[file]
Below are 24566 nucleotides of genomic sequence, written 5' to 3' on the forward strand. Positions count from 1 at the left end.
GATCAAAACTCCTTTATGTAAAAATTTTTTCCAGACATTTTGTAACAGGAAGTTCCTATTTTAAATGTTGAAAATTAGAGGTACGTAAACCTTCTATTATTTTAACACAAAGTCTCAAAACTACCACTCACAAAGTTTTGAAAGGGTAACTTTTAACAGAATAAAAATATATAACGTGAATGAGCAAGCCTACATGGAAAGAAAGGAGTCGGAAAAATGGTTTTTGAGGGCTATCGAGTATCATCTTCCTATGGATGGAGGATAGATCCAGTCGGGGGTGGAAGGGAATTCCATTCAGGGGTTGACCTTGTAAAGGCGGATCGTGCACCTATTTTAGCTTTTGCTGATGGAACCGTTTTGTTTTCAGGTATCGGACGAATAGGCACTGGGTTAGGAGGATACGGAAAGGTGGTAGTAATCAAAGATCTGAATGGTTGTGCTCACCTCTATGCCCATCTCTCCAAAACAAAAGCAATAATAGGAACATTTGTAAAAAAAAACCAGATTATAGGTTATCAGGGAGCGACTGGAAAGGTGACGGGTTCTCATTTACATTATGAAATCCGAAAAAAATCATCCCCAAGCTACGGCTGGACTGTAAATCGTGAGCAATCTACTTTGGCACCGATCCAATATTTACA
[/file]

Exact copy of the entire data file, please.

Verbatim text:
Below are 24566 nucleotides of genomic sequence, written 5' to 3' on the forward strand. Positions count from 1 at the left end.
GATCAAAACTCCTTTATGTAAAAATTTTTTCCAGACATTTTGTAACAGGAAGTTCCTATTTTAAATGTTGAAAATTAGAGGTACGTAAACCTTCTATTATTTTAACACAAAGTCTCAAAACTACCACTCACAAAGTTTTGAAAGGGTAACTTTTAACAGAATAAAAATATATAACGTGAATGAGCAAGCCTACATGGAAAGAAAGGAGTCGGAAAAATGGTTTTTGAGGGCTATCGAGTATCATCTTCCTATGGATGGAGGATAGATCCAGTCGGGGGTGGAAGGGAATTCCATTCAGGGGTTGACCTTGTAAAGGCGGATCGTGCACCTATTTTAGCTTTTGCTGATGGAACCGTTTTGTTTTCAGGTATCGGACGAATAGGCACTGGGTTAGGAGGATACGGAAAGGTGGTAGTAATCAAAGATCTGAATGGTTGTGCTCACCTCTATGCCCATCTCTCCAAAACAAAAGCAATAATAGGAACATTTGTAAAAAAAAACCAGATTATAGGTTATCAGGGAGCGACTGGAAAGGTGACGGGTTCTCATTTACATTATGAAATCCGAAAAAAATCATCCCCAAGCTACGGCTGGACTGTAAATCGTGAGCAATCTACTTTGGCACCGATCCAATATTTACA